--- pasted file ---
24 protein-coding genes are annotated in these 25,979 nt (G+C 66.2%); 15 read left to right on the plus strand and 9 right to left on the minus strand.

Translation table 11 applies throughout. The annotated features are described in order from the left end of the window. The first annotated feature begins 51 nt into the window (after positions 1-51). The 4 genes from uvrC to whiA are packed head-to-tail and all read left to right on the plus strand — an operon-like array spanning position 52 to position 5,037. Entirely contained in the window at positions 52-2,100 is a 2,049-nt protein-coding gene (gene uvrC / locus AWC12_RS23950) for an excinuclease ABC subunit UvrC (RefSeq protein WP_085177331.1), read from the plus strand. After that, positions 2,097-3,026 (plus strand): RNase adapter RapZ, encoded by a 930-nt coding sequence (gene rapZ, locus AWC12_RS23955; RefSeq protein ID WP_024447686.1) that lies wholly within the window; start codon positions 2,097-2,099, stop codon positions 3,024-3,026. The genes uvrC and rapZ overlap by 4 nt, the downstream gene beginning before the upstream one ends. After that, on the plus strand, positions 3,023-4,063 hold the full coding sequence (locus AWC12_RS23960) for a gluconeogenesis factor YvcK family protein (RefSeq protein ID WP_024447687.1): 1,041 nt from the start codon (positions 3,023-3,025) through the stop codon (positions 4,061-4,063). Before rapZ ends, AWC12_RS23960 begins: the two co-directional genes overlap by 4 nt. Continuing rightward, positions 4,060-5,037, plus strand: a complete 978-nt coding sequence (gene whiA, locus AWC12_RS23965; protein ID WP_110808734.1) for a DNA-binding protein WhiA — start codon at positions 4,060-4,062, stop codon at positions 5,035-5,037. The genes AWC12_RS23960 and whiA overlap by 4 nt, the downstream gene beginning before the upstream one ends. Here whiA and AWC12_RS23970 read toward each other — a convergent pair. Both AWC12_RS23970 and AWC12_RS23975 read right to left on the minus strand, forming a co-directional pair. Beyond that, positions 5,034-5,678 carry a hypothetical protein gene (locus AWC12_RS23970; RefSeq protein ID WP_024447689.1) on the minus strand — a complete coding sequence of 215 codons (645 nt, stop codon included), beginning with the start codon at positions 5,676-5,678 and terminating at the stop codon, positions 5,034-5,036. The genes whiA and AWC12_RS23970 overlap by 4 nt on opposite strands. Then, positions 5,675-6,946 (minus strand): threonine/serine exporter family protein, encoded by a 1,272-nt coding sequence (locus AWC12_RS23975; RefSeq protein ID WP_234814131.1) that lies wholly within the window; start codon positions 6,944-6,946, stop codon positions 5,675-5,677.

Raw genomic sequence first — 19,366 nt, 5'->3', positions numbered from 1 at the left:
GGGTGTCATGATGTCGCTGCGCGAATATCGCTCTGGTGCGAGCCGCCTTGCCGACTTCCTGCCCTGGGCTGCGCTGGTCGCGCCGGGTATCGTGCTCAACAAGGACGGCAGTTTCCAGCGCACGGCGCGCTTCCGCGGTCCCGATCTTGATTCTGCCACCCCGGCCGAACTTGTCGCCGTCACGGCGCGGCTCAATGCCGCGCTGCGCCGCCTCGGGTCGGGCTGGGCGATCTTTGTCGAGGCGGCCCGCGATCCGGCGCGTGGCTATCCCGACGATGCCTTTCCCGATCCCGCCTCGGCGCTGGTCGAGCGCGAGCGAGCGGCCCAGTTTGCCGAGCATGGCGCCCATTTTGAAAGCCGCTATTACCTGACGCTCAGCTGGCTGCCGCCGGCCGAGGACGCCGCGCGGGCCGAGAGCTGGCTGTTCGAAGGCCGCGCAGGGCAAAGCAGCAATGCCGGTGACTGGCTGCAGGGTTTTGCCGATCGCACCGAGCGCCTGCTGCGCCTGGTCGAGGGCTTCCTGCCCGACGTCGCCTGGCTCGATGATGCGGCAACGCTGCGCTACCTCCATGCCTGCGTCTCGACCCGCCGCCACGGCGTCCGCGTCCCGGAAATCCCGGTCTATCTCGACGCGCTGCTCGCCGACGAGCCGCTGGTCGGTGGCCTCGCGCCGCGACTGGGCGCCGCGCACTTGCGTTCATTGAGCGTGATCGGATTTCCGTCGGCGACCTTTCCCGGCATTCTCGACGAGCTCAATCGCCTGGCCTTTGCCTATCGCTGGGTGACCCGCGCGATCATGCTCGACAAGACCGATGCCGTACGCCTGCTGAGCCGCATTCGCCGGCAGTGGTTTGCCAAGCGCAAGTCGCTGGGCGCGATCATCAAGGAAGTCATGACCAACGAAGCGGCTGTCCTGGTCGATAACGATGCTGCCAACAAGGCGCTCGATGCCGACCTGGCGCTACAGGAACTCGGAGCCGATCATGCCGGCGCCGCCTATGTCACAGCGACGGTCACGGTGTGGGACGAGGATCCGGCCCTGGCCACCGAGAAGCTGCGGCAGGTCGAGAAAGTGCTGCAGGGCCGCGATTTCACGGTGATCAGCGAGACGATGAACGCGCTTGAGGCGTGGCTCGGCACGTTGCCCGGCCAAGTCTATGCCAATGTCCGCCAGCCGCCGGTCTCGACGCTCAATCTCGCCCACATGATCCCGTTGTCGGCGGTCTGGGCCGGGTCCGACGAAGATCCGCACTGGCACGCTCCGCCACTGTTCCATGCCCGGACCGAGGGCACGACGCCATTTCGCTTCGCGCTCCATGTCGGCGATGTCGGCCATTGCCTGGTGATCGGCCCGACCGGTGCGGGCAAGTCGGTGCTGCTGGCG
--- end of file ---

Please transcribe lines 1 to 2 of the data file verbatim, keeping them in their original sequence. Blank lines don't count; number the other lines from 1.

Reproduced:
24 protein-coding genes are annotated in these 25,979 nt (G+C 66.2%); 15 read left to right on the plus strand and 9 right to left on the minus strand.

Translation table 11 applies throughout. The annotated features are described in order from the left end of the window. The first annotated feature begins 51 nt into the window (after positions 1-51). The 4 genes from uvrC to whiA are packed head-to-tail and all read left to right on the plus strand — an operon-like array spanning position 52 to position 5,037. Entirely contained in the window at positions 52-2,100 is a 2,049-nt protein-coding gene (gene uvrC / locus AWC12_RS23950) for an excinuclease ABC subunit UvrC (RefSeq protein WP_085177331.1), read from the plus strand. After that, positions 2,097-3,026 (plus strand): RNase adapter RapZ, encoded by a 930-nt coding sequence (gene rapZ, locus AWC12_RS23955; RefSeq protein ID WP_024447686.1) that lies wholly within the window; start codon positions 2,097-2,099, stop codon positions 3,024-3,026. The genes uvrC and rapZ overlap by 4 nt, the downstream gene beginning before the upstream one ends. After that, on the plus strand, positions 3,023-4,063 hold the full coding sequence (locus AWC12_RS23960) for a gluconeogenesis factor YvcK family protein (RefSeq protein ID WP_024447687.1): 1,041 nt from the start codon (positions 3,023-3,025) through the stop codon (positions 4,061-4,063). Before rapZ ends, AWC12_RS23960 begins: the two co-directional genes overlap by 4 nt. Continuing rightward, positions 4,060-5,037, plus strand: a complete 978-nt coding sequence (gene whiA, locus AWC12_RS23965; protein ID WP_110808734.1) for a DNA-binding protein WhiA — start codon at positions 4,060-4,062, stop codon at positions 5,035-5,037. The genes AWC12_RS23960 and whiA overlap by 4 nt, the downstream gene beginning before the upstream one ends. Here whiA and AWC12_RS23970 read toward each other — a convergent pair. Both AWC12_RS23970 and AWC12_RS23975 read right to left on the minus strand, forming a co-directional pair. Beyond that, positions 5,034-5,678 carry a hypothetical protein gene (locus AWC12_RS23970; RefSeq protein ID WP_024447689.1) on the minus strand — a complete coding sequence of 215 codons (645 nt, stop codon included), beginning with the start codon at positions 5,676-5,678 and terminating at the stop codon, positions 5,034-5,036. The genes whiA and AWC12_RS23970 overlap by 4 nt on opposite strands. Then, positions 5,675-6,946 (minus strand): threonine/serine exporter family protein, encoded by a 1,272-nt coding sequence (locus AWC12_RS23975; RefSeq protein ID WP_234814131.1) that lies wholly within the window; start codon positions 6,944-6,946, stop codon positions 5,675-5,677.